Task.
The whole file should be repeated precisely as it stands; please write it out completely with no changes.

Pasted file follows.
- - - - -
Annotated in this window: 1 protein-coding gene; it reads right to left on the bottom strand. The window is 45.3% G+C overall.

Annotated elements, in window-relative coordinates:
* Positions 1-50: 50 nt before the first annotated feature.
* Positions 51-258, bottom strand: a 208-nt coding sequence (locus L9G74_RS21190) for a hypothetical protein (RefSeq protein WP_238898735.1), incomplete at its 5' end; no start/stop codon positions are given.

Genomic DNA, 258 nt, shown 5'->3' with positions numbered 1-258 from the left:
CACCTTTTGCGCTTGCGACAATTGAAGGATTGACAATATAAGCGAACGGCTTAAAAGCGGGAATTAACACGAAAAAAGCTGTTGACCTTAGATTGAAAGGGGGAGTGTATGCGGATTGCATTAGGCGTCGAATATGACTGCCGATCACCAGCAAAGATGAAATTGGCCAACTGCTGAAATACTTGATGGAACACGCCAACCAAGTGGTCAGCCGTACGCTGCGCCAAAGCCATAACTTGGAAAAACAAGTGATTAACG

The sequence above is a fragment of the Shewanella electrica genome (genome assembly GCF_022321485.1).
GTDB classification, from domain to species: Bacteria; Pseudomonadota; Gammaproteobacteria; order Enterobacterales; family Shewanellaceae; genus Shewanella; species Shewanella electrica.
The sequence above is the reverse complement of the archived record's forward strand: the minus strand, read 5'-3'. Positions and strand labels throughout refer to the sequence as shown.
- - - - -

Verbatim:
Annotated in this window: 1 protein-coding gene; it reads right to left on the bottom strand. The window is 45.3% G+C overall.

Annotated elements, in window-relative coordinates:
* Positions 1-50: 50 nt before the first annotated feature.
* Positions 51-258, bottom strand: a 208-nt coding sequence (locus L9G74_RS21190) for a hypothetical protein (RefSeq protein WP_238898735.1), incomplete at its 5' end; no start/stop codon positions are given.

Genomic DNA, 258 nt, shown 5'->3' with positions numbered 1-258 from the left:
CACCTTTTGCGCTTGCGACAATTGAAGGATTGACAATATAAGCGAACGGCTTAAAAGCGGGAATTAACACGAAAAAAGCTGTTGACCTTAGATTGAAAGGGGGAGTGTATGCGGATTGCATTAGGCGTCGAATATGACTGCCGATCACCAGCAAAGATGAAATTGGCCAACTGCTGAAATACTTGATGGAACACGCCAACCAAGTGGTCAGCCGTACGCTGCGCCAAAGCCATAACTTGGAAAAACAAGTGATTAACG

The sequence above is a fragment of the Shewanella electrica genome (genome assembly GCF_022321485.1).
GTDB classification, from domain to species: Bacteria; Pseudomonadota; Gammaproteobacteria; order Enterobacterales; family Shewanellaceae; genus Shewanella; species Shewanella electrica.
The sequence above is the reverse complement of the archived record's forward strand: the minus strand, read 5'-3'. Positions and strand labels throughout refer to the sequence as shown.